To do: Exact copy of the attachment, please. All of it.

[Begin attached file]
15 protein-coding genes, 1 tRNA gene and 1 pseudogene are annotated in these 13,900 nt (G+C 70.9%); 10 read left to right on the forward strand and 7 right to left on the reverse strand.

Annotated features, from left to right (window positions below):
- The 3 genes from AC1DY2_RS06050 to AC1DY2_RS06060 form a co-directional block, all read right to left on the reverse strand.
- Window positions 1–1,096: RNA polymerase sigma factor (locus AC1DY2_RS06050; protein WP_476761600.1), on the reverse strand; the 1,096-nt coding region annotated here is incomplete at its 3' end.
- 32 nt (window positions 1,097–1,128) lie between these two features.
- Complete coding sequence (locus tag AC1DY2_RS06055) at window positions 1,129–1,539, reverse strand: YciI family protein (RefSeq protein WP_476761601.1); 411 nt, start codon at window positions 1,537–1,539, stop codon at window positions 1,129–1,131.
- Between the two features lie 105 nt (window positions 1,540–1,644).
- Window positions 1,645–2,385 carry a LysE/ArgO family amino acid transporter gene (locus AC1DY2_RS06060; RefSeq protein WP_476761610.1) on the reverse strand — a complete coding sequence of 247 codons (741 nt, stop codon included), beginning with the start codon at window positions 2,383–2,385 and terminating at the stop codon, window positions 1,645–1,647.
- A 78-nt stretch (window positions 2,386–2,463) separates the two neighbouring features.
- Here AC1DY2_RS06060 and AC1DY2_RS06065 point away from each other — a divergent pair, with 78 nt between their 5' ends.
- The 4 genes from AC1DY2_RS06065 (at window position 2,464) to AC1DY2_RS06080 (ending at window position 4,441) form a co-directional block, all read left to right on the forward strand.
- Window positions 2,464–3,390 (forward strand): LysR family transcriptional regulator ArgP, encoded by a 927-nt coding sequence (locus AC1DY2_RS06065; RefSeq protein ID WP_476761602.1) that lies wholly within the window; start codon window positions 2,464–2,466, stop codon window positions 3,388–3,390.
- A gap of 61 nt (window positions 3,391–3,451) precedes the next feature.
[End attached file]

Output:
15 protein-coding genes, 1 tRNA gene and 1 pseudogene are annotated in these 13,900 nt (G+C 70.9%); 10 read left to right on the forward strand and 7 right to left on the reverse strand.

Annotated features, from left to right (window positions below):
- The 3 genes from AC1DY2_RS06050 to AC1DY2_RS06060 form a co-directional block, all read right to left on the reverse strand.
- Window positions 1–1,096: RNA polymerase sigma factor (locus AC1DY2_RS06050; protein WP_476761600.1), on the reverse strand; the 1,096-nt coding region annotated here is incomplete at its 3' end.
- 32 nt (window positions 1,097–1,128) lie between these two features.
- Complete coding sequence (locus tag AC1DY2_RS06055) at window positions 1,129–1,539, reverse strand: YciI family protein (RefSeq protein WP_476761601.1); 411 nt, start codon at window positions 1,537–1,539, stop codon at window positions 1,129–1,131.
- Between the two features lie 105 nt (window positions 1,540–1,644).
- Window positions 1,645–2,385 carry a LysE/ArgO family amino acid transporter gene (locus AC1DY2_RS06060; RefSeq protein WP_476761610.1) on the reverse strand — a complete coding sequence of 247 codons (741 nt, stop codon included), beginning with the start codon at window positions 2,383–2,385 and terminating at the stop codon, window positions 1,645–1,647.
- A 78-nt stretch (window positions 2,386–2,463) separates the two neighbouring features.
- Here AC1DY2_RS06060 and AC1DY2_RS06065 point away from each other — a divergent pair, with 78 nt between their 5' ends.
- The 4 genes from AC1DY2_RS06065 (at window position 2,464) to AC1DY2_RS06080 (ending at window position 4,441) form a co-directional block, all read left to right on the forward strand.
- Window positions 2,464–3,390 (forward strand): LysR family transcriptional regulator ArgP, encoded by a 927-nt coding sequence (locus AC1DY2_RS06065; RefSeq protein ID WP_476761602.1) that lies wholly within the window; start codon window positions 2,464–2,466, stop codon window positions 3,388–3,390.
- A gap of 61 nt (window positions 3,391–3,451) precedes the next feature.